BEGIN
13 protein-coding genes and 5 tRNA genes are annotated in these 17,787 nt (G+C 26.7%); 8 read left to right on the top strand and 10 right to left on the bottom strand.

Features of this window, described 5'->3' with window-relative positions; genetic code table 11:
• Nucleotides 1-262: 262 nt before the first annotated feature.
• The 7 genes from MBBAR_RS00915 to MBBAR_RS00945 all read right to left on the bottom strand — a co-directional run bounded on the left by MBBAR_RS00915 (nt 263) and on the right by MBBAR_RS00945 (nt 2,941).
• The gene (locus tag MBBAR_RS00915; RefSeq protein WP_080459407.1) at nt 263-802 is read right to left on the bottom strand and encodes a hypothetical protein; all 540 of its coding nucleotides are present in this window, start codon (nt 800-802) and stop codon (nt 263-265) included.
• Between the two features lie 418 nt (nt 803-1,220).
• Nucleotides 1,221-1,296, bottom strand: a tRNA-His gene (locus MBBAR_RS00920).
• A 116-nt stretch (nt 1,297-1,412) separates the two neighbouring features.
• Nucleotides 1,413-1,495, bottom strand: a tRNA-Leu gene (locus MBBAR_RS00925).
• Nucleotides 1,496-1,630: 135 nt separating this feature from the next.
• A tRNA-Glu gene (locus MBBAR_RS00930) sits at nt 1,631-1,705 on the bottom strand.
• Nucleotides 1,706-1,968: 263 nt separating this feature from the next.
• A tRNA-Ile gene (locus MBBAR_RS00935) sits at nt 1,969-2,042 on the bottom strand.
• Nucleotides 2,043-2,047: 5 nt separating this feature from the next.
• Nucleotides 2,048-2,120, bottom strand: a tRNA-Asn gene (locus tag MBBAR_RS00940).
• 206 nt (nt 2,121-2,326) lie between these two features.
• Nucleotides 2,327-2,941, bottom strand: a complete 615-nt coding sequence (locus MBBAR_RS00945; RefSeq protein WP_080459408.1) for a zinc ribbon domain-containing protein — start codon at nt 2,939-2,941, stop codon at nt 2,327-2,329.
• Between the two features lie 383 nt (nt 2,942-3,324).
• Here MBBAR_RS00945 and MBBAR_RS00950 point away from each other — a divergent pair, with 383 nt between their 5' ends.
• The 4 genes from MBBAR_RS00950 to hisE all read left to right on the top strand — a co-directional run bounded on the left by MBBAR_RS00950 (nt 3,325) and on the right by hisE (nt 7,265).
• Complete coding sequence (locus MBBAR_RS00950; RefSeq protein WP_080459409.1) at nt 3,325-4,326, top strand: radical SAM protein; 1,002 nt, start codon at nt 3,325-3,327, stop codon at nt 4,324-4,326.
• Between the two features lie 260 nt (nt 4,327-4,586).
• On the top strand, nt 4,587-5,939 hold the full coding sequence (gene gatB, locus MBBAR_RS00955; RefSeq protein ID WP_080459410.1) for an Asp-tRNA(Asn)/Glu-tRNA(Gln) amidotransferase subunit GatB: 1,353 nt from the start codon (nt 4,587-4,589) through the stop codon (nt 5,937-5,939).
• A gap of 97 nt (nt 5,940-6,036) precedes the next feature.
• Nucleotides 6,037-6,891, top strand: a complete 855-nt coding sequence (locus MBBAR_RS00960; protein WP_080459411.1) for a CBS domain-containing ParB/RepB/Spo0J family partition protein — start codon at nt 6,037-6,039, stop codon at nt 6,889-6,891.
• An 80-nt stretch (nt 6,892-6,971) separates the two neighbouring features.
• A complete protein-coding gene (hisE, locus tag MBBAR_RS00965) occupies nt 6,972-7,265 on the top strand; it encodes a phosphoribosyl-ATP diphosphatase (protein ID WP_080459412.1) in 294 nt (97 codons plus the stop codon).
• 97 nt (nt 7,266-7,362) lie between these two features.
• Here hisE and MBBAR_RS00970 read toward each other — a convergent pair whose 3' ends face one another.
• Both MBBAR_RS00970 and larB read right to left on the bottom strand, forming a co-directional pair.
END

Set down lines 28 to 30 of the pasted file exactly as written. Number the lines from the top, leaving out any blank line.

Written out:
• 97 nt (nt 7,266-7,362) lie between these two features.
• Here hisE and MBBAR_RS00970 read toward each other — a convergent pair whose 3' ends face one another.
• Both MBBAR_RS00970 and larB read right to left on the bottom strand, forming a co-directional pair.